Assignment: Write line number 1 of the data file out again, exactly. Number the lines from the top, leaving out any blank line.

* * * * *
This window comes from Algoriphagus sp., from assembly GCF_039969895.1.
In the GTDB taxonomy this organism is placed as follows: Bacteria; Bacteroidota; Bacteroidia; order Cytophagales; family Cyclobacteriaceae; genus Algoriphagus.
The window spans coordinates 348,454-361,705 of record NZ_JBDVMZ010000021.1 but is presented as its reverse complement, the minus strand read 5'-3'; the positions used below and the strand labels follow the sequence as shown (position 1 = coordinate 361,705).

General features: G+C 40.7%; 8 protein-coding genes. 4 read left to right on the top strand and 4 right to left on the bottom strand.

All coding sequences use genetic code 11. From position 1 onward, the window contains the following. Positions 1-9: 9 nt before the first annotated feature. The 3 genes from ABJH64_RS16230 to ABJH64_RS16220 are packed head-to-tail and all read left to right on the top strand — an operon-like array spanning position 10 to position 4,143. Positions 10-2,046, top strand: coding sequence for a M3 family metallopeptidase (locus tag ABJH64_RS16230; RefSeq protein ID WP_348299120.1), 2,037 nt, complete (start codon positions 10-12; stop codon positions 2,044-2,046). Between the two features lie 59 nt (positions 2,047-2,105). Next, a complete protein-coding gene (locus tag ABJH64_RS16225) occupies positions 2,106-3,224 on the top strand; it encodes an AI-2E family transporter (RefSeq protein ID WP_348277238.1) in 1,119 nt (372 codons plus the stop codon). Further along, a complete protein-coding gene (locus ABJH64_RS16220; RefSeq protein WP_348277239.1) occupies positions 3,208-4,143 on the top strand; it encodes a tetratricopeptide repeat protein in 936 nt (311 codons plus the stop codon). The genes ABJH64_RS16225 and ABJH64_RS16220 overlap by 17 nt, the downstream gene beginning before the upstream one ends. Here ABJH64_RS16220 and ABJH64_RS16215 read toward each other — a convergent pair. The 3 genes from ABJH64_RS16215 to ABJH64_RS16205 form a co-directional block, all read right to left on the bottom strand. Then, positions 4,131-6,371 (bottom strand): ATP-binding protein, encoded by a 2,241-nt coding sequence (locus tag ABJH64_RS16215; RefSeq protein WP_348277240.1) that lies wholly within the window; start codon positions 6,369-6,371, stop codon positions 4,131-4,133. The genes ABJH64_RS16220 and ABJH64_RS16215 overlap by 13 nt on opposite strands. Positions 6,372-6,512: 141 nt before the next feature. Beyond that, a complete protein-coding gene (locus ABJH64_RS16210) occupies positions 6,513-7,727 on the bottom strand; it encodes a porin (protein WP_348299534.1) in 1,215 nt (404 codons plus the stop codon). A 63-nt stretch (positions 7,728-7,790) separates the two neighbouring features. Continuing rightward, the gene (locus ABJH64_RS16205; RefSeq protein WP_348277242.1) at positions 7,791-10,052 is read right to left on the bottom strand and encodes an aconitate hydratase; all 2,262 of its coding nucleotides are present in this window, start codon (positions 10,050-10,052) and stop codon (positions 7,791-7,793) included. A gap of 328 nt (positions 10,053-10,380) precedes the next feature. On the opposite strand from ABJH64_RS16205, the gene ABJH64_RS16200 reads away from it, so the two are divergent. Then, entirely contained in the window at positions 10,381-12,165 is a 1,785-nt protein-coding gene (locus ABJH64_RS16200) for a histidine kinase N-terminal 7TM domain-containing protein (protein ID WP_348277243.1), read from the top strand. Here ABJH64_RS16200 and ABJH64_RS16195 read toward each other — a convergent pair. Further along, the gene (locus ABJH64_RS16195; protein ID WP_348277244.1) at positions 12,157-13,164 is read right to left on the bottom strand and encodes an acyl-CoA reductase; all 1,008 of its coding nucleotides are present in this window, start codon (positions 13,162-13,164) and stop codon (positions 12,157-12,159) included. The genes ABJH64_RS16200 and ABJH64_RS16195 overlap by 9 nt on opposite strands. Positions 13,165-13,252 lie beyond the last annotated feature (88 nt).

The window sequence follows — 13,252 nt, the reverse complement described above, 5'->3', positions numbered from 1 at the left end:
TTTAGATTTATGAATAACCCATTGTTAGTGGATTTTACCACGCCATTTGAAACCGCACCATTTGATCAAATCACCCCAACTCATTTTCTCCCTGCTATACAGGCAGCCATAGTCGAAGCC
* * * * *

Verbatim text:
This window comes from Algoriphagus sp., from assembly GCF_039969895.1.